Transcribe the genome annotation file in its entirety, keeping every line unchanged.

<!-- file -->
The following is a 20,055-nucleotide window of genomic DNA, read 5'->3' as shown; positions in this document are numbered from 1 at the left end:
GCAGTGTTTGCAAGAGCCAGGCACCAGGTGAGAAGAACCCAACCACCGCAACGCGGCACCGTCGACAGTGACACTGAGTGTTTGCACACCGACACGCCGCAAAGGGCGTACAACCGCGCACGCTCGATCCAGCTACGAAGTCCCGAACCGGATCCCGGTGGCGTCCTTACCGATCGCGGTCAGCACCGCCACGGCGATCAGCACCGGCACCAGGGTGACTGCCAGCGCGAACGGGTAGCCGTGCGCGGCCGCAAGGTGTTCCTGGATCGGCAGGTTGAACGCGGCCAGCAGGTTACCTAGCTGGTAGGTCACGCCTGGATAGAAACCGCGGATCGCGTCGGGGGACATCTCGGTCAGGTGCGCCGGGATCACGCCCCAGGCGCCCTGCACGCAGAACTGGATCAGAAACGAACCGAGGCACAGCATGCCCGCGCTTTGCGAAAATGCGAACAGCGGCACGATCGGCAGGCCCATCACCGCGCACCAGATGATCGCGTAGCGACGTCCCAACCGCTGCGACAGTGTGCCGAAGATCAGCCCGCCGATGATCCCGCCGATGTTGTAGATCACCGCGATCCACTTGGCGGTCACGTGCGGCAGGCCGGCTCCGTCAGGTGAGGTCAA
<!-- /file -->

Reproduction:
The following is a 20,055-nucleotide window of genomic DNA, read 5'->3' as shown; positions in this document are numbered from 1 at the left end:
GCAGTGTTTGCAAGAGCCAGGCACCAGGTGAGAAGAACCCAACCACCGCAACGCGGCACCGTCGACAGTGACACTGAGTGTTTGCACACCGACACGCCGCAAAGGGCGTACAACCGCGCACGCTCGATCCAGCTACGAAGTCCCGAACCGGATCCCGGTGGCGTCCTTACCGATCGCGGTCAGCACCGCCACGGCGATCAGCACCGGCACCAGGGTGACTGCCAGCGCGAACGGGTAGCCGTGCGCGGCCGCAAGGTGTTCCTGGATCGGCAGGTTGAACGCGGCCAGCAGGTTACCTAGCTGGTAGGTCACGCCTGGATAGAAACCGCGGATCGCGTCGGGGGACATCTCGGTCAGGTGCGCCGGGATCACGCCCCAGGCGCCCTGCACGCAGAACTGGATCAGAAACGAACCGAGGCACAGCATGCCCGCGCTTTGCGAAAATGCGAACAGCGGCACGATCGGCAGGCCCATCACCGCGCACCAGATGATCGCGTAGCGACGTCCCAACCGCTGCGACAGTGTGCCGAAGATCAGCCCGCCGATGATCCCGCCGATGTTGTAGATCACCGCGATCCACTTGGCGGTCACGTGCGGCAGGCCGGCTCCGTCAGGTGAGGTCAA